Professor Shriram Ramanathan (Harvard) introduced the science of ultra-thin oxides, particularly tuning microstructure-electrochemical property relationships in fluorite-structured systems. By utilizing oxide superlattices and by controlling the oxygen partial pressure, novel energy materials can be synthesized. The fabrication of on-chip solid oxide fuel cells utilizing ultra-thin oxide films for high performance portable energy was subsequently explained in detail.

Dr. Gilles Dennler (Konarka Technologies Inc., Lowell, MA) reported encouraging progress on conjugated polymer-fullerene bulk-heterojunction solar cells performed in collaboration with Professor Alan J. Heeger (UC Santa Barbara). The new Konarka's organic photovoltaic cells are expected to soon be into commercial production.

Professor Robert Blankenship (Washington University in St. Louis) demonstrated how the photosynthetic membranes can be considered as natural bio-energy conversion devices. He listed several molecular complexes that serve as antennas by absorbing photons and delivering the energy to the reaction centers.

Photosynthesis is a collection of the most advanced and efficient systems Nature has crafted to convert solar energy into an electrical potential and again into chemical compounds for energy storage. Thus, Bio-solar cell and bio-fuel cell represent the emerging frontier in green energy sources. Professor Eric Diau and co-workers (National Chiao Tung University, Taiwan) have reported a detailed study on excited state dynamics of porphyrins sensitized solar cells with various linker lengths.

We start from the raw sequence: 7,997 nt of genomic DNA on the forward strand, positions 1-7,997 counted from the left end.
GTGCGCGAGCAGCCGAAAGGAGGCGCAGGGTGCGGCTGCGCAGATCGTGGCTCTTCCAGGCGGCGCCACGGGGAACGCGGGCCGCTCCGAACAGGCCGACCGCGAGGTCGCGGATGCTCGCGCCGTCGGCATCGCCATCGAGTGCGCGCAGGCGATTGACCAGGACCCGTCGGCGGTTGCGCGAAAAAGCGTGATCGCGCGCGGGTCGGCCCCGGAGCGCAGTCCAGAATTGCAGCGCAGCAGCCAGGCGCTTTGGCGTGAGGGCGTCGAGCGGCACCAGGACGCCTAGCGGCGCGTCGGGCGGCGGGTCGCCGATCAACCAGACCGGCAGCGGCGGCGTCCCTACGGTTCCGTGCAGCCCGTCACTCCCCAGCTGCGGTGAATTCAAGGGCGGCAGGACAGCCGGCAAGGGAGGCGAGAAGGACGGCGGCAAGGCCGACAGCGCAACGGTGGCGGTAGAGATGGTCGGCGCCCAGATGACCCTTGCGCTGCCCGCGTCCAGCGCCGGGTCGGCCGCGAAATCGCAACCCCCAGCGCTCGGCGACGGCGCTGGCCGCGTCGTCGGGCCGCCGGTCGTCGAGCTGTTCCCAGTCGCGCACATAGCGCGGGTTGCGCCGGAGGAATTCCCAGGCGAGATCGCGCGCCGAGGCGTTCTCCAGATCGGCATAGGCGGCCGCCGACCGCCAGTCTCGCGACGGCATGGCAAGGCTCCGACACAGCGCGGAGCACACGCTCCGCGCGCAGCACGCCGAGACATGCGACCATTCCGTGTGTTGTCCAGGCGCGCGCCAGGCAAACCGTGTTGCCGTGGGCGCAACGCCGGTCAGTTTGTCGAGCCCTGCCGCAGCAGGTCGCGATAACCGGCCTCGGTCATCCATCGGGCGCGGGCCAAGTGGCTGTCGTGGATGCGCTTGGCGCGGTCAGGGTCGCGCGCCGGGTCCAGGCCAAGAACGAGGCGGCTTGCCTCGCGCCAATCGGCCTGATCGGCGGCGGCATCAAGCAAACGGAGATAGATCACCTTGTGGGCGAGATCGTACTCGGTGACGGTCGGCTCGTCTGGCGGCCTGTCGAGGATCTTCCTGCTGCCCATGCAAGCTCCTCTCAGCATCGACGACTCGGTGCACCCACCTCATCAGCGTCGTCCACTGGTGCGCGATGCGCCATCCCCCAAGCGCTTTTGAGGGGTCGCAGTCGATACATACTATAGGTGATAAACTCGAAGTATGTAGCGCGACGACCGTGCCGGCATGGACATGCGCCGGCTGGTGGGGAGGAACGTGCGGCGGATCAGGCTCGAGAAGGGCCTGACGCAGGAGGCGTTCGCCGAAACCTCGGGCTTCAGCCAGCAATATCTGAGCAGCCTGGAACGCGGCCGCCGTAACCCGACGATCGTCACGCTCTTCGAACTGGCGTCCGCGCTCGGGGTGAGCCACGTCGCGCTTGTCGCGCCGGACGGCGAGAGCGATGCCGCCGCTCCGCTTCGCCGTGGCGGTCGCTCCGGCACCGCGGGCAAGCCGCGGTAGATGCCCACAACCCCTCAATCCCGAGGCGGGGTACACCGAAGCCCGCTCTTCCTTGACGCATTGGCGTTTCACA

Professor Venkatesan Renugopalakrishnan (National University of Singapore, Harvard, and Northeastern University) reported advances in the feasibility of bacteriorhodopsin as bio-photosensitizer in excitonic solar cell. His Lab has engineered mutants of bacteriorhodopsin to enhance thermo-stability and to favor the charge separation when the photons are absorbed. Professor Gerald Audette (York University Toronto) discussed bio-fuel cells based on Glucose Oxidase (GOx). These devices are assembled with anodes from cross-linked GOx clusters localized on multiwalled carbon nanotubes.

In an inclusive approach to the state of nano and interfacial science in regards to environmentally responsible energy recovery, Professor Somasundaran (Columbia) delivered a comprehensive overview on green nanostructures for enhanced energy recovery. A consequential outcome of correlation between structure and performance makes the importance of naturo-structures in terms of both orientation and conformation at the nanolevel that will prove powerful in enhancing the efficiency of energy extraction, whether from coal or oil or nuclear or solar sources.

It is clear that as natural models are environmentally benign, it is incumbent on us to explore development of such structures for designing biosolar cells. Evidently, accurate probing of all the above phenomena requires us to have new and improved equipment to explore phenomena in the super thin fast world. As an example, application of scanning electrochemical microscope in the discovery of photo catalysis for was illustrated by Professor Allen J. Bard (University of Texas at Austin).

The best processes will result from a confluence of ultra small science with ultrafast engineering. It was clear during the meeting that the future is indeed promising but challenges are enormous, warranting the attention of the best minds in the world and collaboration amongst them.